I have noticed the same thing happens for us around this time of year.
We go into hibernation mode.
I used to bookmark an abundance of seasonal crafts and activities imagining all the glitter flecked memories we would make.
But often, it would feel like we were list checking not meaningfully engaging.
The wonderful thing about the internet is the amazing amount of information, ideas and inspiration you can glean from the screen at the click of a mouse.
The terrifying thing about the internet is the amazing amount of information, ideas and inspiration you can glean from the screen at the click of a mouse!
It triggers a dormant type A within that I never knew existed.
I have learnt to trust our natural cycles and rhythms.
Usually they are in alignment with the natural cycles and rhythms of the seasons.
Modern life leaves little space in the margins for life's messy workings out.
With ever increasing work and school hours there is barely enough time for people to recover from the flu, let alone listen to their bodies need for seasonal rest and renewal.
Though seasonal cycles don't always match up with the modern 24/7 lifestyle they are good reminders of our limitations.
If I listen close the signs of the seasons, even this gloomy, rain specked afternoon, I will learn better what my real priorities are.
If I don't heed the whispers of the wild seasons both within and without I can end up ploughing through fields that need to be left fallow if they are to ever yield.
I can find myself pushing through tasks that end up being of little importance to the bigger picture once time gives perspective and retrospective "eyes to see."
As a result I'll only feel out of sync or like I'm trying to play catch up.
Kids will pick up on the discord and begin to squabble.
They will also pick up that downtime or introspection is meaningless.
Thus buying into a materialism that values tangible product above inner process.
But the truth is that the quality of tangible products is always dependent on the inner processes that conceive them.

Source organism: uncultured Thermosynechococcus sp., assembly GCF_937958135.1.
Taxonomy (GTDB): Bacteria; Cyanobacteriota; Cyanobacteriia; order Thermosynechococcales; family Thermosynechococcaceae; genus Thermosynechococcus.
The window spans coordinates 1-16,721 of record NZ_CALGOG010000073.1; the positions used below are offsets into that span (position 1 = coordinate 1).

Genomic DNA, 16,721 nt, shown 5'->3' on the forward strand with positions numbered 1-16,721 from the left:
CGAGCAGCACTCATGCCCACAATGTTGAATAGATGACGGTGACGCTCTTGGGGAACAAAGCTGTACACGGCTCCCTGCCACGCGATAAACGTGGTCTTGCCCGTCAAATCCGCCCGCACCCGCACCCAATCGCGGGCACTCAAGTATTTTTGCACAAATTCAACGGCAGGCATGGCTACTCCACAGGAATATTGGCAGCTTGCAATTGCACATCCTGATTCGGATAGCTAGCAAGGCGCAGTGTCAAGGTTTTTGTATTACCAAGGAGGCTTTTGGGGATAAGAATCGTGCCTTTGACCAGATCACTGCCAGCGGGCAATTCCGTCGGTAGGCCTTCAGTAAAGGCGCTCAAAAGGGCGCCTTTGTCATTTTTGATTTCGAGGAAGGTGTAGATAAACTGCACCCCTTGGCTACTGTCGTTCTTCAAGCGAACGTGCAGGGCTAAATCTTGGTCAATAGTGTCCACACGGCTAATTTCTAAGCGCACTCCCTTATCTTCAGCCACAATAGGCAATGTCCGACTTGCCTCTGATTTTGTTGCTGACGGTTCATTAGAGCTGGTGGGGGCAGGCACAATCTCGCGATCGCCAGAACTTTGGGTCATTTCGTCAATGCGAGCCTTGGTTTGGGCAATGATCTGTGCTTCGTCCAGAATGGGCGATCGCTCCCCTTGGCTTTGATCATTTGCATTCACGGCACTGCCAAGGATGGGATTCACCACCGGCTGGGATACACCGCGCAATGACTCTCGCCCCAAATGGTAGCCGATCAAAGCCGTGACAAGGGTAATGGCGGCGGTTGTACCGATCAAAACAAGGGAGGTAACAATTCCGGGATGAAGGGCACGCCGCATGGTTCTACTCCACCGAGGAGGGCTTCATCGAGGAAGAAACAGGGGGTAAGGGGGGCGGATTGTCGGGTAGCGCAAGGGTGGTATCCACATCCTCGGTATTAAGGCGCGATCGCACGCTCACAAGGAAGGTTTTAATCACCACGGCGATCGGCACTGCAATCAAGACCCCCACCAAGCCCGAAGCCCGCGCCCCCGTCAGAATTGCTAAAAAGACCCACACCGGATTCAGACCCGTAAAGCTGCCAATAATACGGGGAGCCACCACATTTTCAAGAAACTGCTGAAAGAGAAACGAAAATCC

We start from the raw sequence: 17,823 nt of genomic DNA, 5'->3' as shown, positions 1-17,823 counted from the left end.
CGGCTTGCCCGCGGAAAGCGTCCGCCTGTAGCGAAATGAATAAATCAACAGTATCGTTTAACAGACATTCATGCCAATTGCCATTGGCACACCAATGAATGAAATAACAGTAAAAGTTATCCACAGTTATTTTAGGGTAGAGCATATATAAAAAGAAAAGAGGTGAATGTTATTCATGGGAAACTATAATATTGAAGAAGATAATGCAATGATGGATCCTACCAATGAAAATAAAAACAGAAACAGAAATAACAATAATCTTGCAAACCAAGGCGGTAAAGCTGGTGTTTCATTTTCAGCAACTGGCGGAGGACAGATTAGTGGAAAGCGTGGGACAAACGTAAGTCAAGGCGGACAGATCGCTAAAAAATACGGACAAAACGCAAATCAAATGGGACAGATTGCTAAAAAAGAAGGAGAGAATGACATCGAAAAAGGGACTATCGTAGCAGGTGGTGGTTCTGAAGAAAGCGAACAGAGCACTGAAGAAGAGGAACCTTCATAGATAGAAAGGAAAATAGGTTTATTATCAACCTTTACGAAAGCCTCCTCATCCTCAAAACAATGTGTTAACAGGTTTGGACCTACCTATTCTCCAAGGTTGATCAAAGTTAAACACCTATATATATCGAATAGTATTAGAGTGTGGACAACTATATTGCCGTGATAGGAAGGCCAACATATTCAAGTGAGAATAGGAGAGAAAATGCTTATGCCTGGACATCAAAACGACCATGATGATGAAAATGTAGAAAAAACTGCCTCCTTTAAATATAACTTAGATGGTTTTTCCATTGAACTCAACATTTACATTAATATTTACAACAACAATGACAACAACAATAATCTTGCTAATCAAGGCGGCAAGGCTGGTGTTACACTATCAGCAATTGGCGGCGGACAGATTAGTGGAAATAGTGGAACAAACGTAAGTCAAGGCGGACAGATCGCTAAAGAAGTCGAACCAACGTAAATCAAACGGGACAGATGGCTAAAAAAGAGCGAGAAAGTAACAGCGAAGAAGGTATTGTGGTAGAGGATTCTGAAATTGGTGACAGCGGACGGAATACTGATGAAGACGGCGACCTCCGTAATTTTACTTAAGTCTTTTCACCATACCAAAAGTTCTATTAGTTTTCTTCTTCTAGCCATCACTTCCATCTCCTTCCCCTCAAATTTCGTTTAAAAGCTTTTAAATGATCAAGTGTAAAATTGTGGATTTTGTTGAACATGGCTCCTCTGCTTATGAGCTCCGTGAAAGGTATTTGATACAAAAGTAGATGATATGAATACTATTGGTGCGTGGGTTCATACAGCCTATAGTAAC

So we make time for process, however messy or disorganized it may look from the outside.
“We come spinning out of nothingness, scattering stars like dust.”― Rumi
Learning from the source.
Leaves tumble and rustle along curbs and margins.
A small, grey hedgehog waddles beneath rambling bracken, seeking a place in the margins to curl undisturbed.
The leafless trees stand mute in distant fields and along the margins of roads.
I find, also, my own strength (mental, physical, emotional) waning with the ebbing light of the season. Like the hedgehog, I want to find a place to curl, undisturbed.
Taking time to reflect, and filter the extraneous from the truly necessary is so important for me.
Like the trees, I need to shed the curling brittle leaves to make room for new, tender, green ones.
Yet, in today's fast paced world, nature is given the frayed edged margins of life and so is our own human nature.
John Trudell says we are beings first, the human part comes later.
Seasons remind us to honour our being: The part that is connected to the all.
My children know their needs.
There will be a week where one child will study nothing but owls, or astronomy, or stop motion, while yet another will simply potter about, sleep and play.
I am glad they are able to trust themselves.
I am still learning to trust myself.
I still often feel as if someone is looking over my shoulder judging me for simply being me.
I still often feel as if I should be looking for some external validation or justification for my life and the choices I make.
I'm un-learning this conditioned response. I am slowly but certainly learning to trust ever-more in my own placing of my feet upon the ground.
Thankfully my children are patient teachers. They don't mind waiting for me to catch up with them.
"It is no secret. All power is one in source and end I think.
Years and distances, stars and candles, water and wind and wizardry, the craft in a man's hand and the wisdom in a tree's root: they all arise together.
My name, and yours, and the true name of the sun, or a spring of water, or an unborn child, all are syllables of the great word that is very slowly spoken by the shining of the stars.
There is no other power.
No other name."
Extract from "The Earthsea Quartet" Ursula Le Guin